New research by Direct Line for Business has found that a staggering one in six drivers (17%) have driven their vehicle without a valid MOT for a week at least once in the past five years, which collectively equates to millions of miles being travelled by UK drivers without a valid MOT certificate.
You don’t have to be an expert to know why that’s dangerous - once the MOT expires, then legally speaking, the car cannot be definitely said to still be in a safe and roadworthy condition. When you’re looking at buying a salvage car from our online car auctions with the intention of putting it back on the roads, you’ll have to take its MOT expiry date into account - if it’s got one, that is! If it’s missing one or its current certificate is expiring soon, you’ll have to work out what you’re going to do about it - whether you’re arranging one by a professional mechanic or performing the inspection yourself.
Plenty of drivers, it seems, aren’t quite that diligent. So, exactly how common is this mistake?
Which drivers are most likely to forget their MOT?
You don’t have to have been driving long to know that these days, there are all sorts of systems and mechanisms available to help you remember your MOT. Many drivers opt to have themselves reminded via text or email when the date is approaching. But it seems that sometimes even these reminders can still slip through the cracks.
Direct Line found that of all the drivers who went without a valid MOT for a week, nearly half of them (45%) only drove once before they realised their mistake. However, one in 13 (8% of drivers) drove five or more times before they got the situation sorted. If you think that’s unsettling, you might not be too pleased to hear that one in twelve drivers (around 8%) went without an MOT for as long as six months!
Drivers who went without a valid MOT for a week or more were more likely to be male than female, and there were noticeable demographic trends between drivers in the largest UK cities too. Londoners were amongst the most likely groups to drive without an MOT (representing 32% of those drivers), while another 25% were from the North East, followed by 20% in the North West.
Perhaps unsurprisingly, 18-34 year olds (27%) were more likely to drive without a valid MOT than people over 35 (9%). There are all sorts of possible reasons to that - and let’s be honest, most people tend to be slightly more scrupulous about paperwork when they’re older.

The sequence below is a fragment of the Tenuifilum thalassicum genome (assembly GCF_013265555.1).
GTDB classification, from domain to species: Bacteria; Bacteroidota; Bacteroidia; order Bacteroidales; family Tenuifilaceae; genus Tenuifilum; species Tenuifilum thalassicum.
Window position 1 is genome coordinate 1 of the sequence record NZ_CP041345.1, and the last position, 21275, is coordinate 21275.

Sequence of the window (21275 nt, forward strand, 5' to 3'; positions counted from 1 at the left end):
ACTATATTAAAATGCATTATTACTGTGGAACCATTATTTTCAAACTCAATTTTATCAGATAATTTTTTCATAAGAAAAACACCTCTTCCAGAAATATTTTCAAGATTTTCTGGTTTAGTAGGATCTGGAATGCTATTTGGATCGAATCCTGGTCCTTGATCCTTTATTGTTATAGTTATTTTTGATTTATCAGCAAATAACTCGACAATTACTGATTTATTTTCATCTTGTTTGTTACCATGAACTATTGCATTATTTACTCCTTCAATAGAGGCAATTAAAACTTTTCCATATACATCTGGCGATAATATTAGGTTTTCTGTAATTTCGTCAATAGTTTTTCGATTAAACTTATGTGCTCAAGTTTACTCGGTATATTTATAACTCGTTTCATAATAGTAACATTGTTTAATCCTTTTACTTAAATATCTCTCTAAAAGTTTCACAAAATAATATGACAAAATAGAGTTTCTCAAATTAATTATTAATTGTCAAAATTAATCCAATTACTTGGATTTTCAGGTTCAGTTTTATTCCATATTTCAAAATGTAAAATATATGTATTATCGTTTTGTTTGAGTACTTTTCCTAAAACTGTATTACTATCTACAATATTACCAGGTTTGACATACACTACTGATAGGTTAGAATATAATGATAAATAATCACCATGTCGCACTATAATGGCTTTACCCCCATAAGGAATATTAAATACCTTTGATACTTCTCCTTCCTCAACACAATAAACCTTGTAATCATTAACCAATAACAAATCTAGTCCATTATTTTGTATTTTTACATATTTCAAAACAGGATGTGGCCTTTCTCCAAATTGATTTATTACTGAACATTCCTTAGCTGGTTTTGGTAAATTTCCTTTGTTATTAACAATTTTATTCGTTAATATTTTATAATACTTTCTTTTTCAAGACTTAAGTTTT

Do I need an MOT for a Category N or Category S car?
You technically don’t need to get a new MOT to put a Category N or Category S car back on the roads, as long as its current one is still active. (In other words, Category N and Category S cars don’t automatically need a new MOT just because they’re salvage cars.)
However, if its previous MOT has expired in the time that it’s been off the roads, then you’ll need a new one before it can be legally driven again. An MOT is an essential requirement to say that the car is in basic roadworthy condition. Driving without one is illegal, whether the car in question is new or used, seized or salvage.
On a related note, we should say that if you’ve bought a Category S car with the intention of driving it again, it’s generally recommended that you submit it for another MOT before getting back behind the wheel, just in case the damage results in any serious issues that could make it dangerous to drive.
With all that in mind, it’s always worth considering a salvage car’s MOT status if you’re buying it with the ultimate intention of putting it back on the roads. Of course, if you’re only planning on taking it apart for spares, you won’t need to consider that at all. Whatever your own reasons for buying a salvage car, rest assured that you’re in exactly the right place.
We’ve got plenty to choose from in our own online car auctions right here at RAW2K. Our auctions are refreshed on a daily and weekly basis, so there are always new deals to be had, and we’ve got vehicles from a range of leading manufacturers including Volkswagen, Citroen and Vauxhall. Why not take a look around our site, and see what you can find?